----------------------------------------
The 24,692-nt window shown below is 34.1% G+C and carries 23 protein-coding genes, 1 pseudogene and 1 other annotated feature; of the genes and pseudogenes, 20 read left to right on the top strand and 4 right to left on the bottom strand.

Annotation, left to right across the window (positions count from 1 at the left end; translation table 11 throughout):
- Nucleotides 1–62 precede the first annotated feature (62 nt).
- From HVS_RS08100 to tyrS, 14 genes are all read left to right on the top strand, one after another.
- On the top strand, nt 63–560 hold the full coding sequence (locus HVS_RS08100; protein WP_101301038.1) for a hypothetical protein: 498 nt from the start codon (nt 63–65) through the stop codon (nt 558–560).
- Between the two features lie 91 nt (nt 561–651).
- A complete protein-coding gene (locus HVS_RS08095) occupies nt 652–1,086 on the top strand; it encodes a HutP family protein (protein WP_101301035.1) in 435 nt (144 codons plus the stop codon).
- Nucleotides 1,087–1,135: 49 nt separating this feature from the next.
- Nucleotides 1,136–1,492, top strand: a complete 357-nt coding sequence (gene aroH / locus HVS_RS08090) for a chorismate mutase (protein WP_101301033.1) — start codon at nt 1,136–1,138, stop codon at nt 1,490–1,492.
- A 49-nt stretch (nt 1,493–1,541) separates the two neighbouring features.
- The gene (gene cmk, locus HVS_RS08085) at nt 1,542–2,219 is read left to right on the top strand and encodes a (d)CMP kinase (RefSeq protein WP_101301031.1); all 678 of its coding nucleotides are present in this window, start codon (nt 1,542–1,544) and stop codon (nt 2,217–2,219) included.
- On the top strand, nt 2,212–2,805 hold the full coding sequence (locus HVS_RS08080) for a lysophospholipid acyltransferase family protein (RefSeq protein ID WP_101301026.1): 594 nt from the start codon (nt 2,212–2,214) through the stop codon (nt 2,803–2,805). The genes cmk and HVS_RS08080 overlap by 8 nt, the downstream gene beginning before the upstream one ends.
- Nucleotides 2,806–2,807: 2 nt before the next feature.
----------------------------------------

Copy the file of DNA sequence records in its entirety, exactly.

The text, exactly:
The 24,692-nt window shown below is 34.1% G+C and carries 23 protein-coding genes, 1 pseudogene and 1 other annotated feature; of the genes and pseudogenes, 20 read left to right on the top strand and 4 right to left on the bottom strand.

Annotation, left to right across the window (positions count from 1 at the left end; translation table 11 throughout):
- Nucleotides 1–62 precede the first annotated feature (62 nt).
- From HVS_RS08100 to tyrS, 14 genes are all read left to right on the top strand, one after another.
- On the top strand, nt 63–560 hold the full coding sequence (locus HVS_RS08100; protein WP_101301038.1) for a hypothetical protein: 498 nt from the start codon (nt 63–65) through the stop codon (nt 558–560).
- Between the two features lie 91 nt (nt 561–651).
- A complete protein-coding gene (locus HVS_RS08095) occupies nt 652–1,086 on the top strand; it encodes a HutP family protein (protein WP_101301035.1) in 435 nt (144 codons plus the stop codon).
- Nucleotides 1,087–1,135: 49 nt separating this feature from the next.
- Nucleotides 1,136–1,492, top strand: a complete 357-nt coding sequence (gene aroH / locus HVS_RS08090) for a chorismate mutase (protein WP_101301033.1) — start codon at nt 1,136–1,138, stop codon at nt 1,490–1,492.
- A 49-nt stretch (nt 1,493–1,541) separates the two neighbouring features.
- The gene (gene cmk, locus HVS_RS08085) at nt 1,542–2,219 is read left to right on the top strand and encodes a (d)CMP kinase (RefSeq protein WP_101301031.1); all 678 of its coding nucleotides are present in this window, start codon (nt 1,542–1,544) and stop codon (nt 2,217–2,219) included.
- On the top strand, nt 2,212–2,805 hold the full coding sequence (locus HVS_RS08080) for a lysophospholipid acyltransferase family protein (RefSeq protein ID WP_101301026.1): 594 nt from the start codon (nt 2,212–2,214) through the stop codon (nt 2,803–2,805). The genes cmk and HVS_RS08080 overlap by 8 nt, the downstream gene beginning before the upstream one ends.
- Nucleotides 2,806–2,807: 2 nt before the next feature.